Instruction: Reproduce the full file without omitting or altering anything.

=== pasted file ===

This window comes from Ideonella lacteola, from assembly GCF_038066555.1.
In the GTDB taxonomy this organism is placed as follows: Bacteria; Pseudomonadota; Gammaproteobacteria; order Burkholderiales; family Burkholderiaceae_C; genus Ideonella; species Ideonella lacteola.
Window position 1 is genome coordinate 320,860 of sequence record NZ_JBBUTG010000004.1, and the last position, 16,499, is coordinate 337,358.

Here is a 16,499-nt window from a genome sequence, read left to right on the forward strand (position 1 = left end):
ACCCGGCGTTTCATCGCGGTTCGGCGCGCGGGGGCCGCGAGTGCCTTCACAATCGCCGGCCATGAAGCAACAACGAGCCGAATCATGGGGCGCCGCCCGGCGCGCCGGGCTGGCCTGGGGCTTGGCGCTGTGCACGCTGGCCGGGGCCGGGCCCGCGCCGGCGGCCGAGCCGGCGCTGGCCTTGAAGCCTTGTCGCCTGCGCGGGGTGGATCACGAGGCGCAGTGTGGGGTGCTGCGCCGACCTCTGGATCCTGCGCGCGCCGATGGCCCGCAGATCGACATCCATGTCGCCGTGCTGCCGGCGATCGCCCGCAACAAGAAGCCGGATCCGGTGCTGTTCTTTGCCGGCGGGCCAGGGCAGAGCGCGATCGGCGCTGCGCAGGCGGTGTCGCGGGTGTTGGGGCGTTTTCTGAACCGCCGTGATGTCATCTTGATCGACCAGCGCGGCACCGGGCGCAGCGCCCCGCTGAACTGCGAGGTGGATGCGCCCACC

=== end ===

This window comes from Ideonella lacteola, from assembly GCF_038066555.1.
In the GTDB taxonomy this organism is placed as follows: Bacteria; Pseudomonadota; Gammaproteobacteria; order Burkholderiales; family Burkholderiaceae_C; genus Ideonella; species Ideonella lacteola.
Window position 1 is genome coordinate 320,860 of sequence record NZ_JBBUTG010000004.1, and the last position, 16,499, is coordinate 337,358.

Here is a 16,499-nt window from a genome sequence, read left to right on the forward strand (position 1 = left end):
ACCCGGCGTTTCATCGCGGTTCGGCGCGCGGGGGCCGCGAGTGCCTTCACAATCGCCGGCCATGAAGCAACAACGAGCCGAATCATGGGGCGCCGCCCGGCGCGCCGGGCTGGCCTGGGGCTTGGCGCTGTGCACGCTGGCCGGGGCCGGGCCCGCGCCGGCGGCCGAGCCGGCGCTGGCCTTGAAGCCTTGTCGCCTGCGCGGGGTGGATCACGAGGCGCAGTGTGGGGTGCTGCGCCGACCTCTGGATCCTGCGCGCGCCGATGGCCCGCAGATCGACATCCATGTCGCCGTGCTGCCGGCGATCGCCCGCAACAAGAAGCCGGATCCGGTGCTGTTCTTTGCCGGCGGGCCAGGGCAGAGCGCGATCGGCGCTGCGCAGGCGGTGTCGCGGGTGTTGGGGCGTTTTCTGAACCGCCGTGATGTCATCTTGATCGACCAGCGCGGCACCGGGCGCAGCGCCCCGCTGAACTGCGAGGTGGATGCGCCCACC